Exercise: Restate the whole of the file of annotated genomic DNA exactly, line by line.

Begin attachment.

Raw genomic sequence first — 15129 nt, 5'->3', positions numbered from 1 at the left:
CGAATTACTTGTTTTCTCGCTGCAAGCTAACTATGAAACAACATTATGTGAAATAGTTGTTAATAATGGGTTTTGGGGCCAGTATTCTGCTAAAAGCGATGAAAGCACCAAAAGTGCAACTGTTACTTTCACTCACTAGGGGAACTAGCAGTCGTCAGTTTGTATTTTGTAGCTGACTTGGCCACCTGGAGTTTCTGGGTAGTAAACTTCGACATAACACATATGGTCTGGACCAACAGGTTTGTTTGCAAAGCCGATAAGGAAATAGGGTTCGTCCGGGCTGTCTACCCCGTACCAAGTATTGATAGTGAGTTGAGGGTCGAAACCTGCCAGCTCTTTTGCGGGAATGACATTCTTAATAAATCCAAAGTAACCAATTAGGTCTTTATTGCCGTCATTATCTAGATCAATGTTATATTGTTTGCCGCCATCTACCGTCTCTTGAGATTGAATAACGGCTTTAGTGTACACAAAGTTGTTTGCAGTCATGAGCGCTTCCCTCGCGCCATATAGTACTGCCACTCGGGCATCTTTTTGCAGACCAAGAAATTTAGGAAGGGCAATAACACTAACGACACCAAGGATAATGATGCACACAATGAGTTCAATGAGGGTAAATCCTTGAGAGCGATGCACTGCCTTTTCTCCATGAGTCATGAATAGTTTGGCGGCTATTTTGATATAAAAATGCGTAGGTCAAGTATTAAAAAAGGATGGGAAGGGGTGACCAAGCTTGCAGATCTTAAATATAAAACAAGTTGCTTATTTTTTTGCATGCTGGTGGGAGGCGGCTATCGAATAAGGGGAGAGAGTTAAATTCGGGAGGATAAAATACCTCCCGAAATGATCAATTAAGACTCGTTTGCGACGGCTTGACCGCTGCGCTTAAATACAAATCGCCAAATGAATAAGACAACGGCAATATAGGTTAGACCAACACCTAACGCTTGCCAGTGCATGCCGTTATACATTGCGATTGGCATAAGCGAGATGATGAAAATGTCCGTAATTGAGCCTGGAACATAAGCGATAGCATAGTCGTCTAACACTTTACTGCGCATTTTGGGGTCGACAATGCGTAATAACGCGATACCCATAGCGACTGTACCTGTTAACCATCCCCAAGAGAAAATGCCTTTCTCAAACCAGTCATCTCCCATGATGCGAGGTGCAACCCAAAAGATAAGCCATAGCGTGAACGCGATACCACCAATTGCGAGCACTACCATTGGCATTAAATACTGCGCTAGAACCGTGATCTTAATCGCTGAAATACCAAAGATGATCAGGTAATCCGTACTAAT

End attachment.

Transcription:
Raw genomic sequence first — 15129 nt, 5'->3', positions numbered from 1 at the left:
CGAATTACTTGTTTTCTCGCTGCAAGCTAACTATGAAACAACATTATGTGAAATAGTTGTTAATAATGGGTTTTGGGGCCAGTATTCTGCTAAAAGCGATGAAAGCACCAAAAGTGCAACTGTTACTTTCACTCACTAGGGGAACTAGCAGTCGTCAGTTTGTATTTTGTAGCTGACTTGGCCACCTGGAGTTTCTGGGTAGTAAACTTCGACATAACACATATGGTCTGGACCAACAGGTTTGTTTGCAAAGCCGATAAGGAAATAGGGTTCGTCCGGGCTGTCTACCCCGTACCAAGTATTGATAGTGAGTTGAGGGTCGAAACCTGCCAGCTCTTTTGCGGGAATGACATTCTTAATAAATCCAAAGTAACCAATTAGGTCTTTATTGCCGTCATTATCTAGATCAATGTTATATTGTTTGCCGCCATCTACCGTCTCTTGAGATTGAATAACGGCTTTAGTGTACACAAAGTTGTTTGCAGTCATGAGCGCTTCCCTCGCGCCATATAGTACTGCCACTCGGGCATCTTTTTGCAGACCAAGAAATTTAGGAAGGGCAATAACACTAACGACACCAAGGATAATGATGCACACAATGAGTTCAATGAGGGTAAATCCTTGAGAGCGATGCACTGCCTTTTCTCCATGAGTCATGAATAGTTTGGCGGCTATTTTGATATAAAAATGCGTAGGTCAAGTATTAAAAAAGGATGGGAAGGGGTGACCAAGCTTGCAGATCTTAAATATAAAACAAGTTGCTTATTTTTTTGCATGCTGGTGGGAGGCGGCTATCGAATAAGGGGAGAGAGTTAAATTCGGGAGGATAAAATACCTCCCGAAATGATCAATTAAGACTCGTTTGCGACGGCTTGACCGCTGCGCTTAAATACAAATCGCCAAATGAATAAGACAACGGCAATATAGGTTAGACCAACACCTAACGCTTGCCAGTGCATGCCGTTATACATTGCGATTGGCATAAGCGAGATGATGAAAATGTCCGTAATTGAGCCTGGAACATAAGCGATAGCATAGTCGTCTAACACTTTACTGCGCATTTTGGGGTCGACAATGCGTAATAACGCGATACCCATAGCGACTGTACCTGTTAACCATCCCCAAGAGAAAATGCCTTTCTCAAACCAGTCATCTCCCATGATGCGAGGTGCAACCCAAAAGATAAGCCATAGCGTGAACGCGATACCACCAATTGCGAGCACTACCATTGGCATTAAATACTGCGCTAGAACCGTGATCTTAATCGCTGAAATACCAAAGATGATCAGGTAATCCGTACTAAT